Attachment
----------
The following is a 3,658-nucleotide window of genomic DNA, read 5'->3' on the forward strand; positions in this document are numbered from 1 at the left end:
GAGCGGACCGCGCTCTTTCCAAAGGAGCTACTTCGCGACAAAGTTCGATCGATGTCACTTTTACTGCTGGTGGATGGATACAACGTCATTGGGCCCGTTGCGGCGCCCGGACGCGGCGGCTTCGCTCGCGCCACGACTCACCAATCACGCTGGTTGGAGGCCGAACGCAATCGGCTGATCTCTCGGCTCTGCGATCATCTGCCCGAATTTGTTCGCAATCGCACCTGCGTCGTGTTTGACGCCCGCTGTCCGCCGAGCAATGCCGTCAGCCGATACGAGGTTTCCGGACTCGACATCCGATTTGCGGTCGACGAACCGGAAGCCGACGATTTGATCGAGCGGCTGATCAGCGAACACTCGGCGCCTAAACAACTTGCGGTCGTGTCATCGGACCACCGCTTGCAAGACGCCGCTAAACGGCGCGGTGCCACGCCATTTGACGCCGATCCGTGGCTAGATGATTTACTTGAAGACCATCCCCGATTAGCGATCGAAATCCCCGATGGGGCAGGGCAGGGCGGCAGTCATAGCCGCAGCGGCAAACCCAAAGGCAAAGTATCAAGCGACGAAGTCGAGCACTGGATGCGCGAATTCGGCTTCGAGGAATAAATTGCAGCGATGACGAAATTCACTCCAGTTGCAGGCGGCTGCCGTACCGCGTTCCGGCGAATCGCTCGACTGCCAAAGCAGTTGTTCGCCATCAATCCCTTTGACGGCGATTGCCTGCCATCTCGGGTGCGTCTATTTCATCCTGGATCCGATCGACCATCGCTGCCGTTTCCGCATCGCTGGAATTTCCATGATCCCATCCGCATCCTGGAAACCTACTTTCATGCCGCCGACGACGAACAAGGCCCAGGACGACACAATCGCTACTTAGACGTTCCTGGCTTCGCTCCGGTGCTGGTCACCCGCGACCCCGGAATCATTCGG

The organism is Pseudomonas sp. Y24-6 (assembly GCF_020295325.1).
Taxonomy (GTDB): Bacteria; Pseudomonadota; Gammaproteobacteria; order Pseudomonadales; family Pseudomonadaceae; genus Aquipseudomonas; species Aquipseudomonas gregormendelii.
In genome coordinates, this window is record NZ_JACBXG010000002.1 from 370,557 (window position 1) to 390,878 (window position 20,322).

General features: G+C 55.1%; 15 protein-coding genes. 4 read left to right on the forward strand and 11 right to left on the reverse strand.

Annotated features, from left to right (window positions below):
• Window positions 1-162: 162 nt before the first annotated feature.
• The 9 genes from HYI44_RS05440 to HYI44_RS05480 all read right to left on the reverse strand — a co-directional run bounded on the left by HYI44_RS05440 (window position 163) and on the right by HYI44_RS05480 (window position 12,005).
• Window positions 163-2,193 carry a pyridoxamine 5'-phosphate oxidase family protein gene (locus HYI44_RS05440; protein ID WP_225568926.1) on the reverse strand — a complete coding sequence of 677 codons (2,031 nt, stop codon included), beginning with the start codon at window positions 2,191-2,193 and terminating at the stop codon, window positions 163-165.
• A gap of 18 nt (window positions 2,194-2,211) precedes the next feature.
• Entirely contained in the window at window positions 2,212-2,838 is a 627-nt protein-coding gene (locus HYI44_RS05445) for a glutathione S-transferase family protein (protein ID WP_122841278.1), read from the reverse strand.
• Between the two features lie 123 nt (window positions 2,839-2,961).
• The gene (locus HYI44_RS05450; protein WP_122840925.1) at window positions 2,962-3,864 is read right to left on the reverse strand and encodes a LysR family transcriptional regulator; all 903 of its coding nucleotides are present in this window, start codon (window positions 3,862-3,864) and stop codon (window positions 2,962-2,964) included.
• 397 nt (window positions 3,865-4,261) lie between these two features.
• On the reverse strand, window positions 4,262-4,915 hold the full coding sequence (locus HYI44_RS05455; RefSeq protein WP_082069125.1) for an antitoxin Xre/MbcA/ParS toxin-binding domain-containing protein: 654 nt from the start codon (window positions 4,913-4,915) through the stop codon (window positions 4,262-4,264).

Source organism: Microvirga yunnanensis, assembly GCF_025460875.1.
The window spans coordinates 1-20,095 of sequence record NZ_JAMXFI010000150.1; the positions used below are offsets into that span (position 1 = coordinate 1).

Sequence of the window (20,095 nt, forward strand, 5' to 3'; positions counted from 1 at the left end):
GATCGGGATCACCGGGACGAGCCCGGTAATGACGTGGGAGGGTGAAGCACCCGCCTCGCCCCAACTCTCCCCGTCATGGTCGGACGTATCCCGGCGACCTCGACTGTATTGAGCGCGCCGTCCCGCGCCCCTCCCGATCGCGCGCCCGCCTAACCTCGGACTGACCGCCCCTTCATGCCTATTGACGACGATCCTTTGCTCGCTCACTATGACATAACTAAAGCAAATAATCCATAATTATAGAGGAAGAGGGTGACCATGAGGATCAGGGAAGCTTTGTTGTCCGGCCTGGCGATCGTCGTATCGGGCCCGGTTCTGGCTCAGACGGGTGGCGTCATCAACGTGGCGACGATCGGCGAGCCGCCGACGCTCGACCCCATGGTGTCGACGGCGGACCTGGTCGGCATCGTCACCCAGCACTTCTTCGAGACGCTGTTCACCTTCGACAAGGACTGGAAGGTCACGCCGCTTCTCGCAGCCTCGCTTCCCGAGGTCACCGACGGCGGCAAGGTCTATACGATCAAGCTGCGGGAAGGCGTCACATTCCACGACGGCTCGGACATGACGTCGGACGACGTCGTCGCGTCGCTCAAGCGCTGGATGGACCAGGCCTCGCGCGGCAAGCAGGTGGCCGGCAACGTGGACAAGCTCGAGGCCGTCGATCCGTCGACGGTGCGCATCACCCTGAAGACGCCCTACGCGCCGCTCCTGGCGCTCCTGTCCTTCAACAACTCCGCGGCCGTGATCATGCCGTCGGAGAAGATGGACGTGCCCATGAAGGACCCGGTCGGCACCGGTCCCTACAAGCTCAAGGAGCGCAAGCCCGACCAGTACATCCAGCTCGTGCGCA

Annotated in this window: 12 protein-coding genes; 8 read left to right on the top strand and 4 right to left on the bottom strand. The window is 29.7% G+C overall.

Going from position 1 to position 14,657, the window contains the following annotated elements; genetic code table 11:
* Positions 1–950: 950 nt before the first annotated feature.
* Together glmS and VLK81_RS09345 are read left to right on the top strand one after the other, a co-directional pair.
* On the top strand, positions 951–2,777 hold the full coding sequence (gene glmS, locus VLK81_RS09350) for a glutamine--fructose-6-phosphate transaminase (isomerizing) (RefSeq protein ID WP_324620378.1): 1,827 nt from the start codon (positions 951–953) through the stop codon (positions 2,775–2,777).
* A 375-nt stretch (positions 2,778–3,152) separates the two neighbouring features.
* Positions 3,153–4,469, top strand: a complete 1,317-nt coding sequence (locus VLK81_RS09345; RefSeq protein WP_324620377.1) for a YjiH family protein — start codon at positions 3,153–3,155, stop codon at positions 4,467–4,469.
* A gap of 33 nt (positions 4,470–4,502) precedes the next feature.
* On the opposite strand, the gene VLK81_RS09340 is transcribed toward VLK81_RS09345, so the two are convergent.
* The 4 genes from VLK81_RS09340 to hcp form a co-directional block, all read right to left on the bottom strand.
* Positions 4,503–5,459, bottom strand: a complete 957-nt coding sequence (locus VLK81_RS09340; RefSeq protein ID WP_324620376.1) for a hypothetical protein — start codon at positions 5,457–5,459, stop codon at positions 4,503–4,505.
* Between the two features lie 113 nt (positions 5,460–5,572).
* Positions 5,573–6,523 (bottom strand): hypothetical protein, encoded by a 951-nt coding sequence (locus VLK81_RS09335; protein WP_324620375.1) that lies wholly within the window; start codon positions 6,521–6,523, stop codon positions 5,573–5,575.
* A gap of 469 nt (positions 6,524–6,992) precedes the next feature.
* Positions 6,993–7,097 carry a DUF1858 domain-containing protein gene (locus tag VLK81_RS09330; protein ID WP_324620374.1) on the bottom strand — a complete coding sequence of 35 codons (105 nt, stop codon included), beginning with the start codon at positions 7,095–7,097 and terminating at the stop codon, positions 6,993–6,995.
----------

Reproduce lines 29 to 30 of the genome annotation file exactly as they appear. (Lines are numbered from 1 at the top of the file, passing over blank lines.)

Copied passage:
* On the opposite strand, the gene VLK81_RS09340 is transcribed toward VLK81_RS09345, so the two are convergent.
* The 4 genes from VLK81_RS09340 to hcp form a co-directional block, all read right to left on the bottom strand.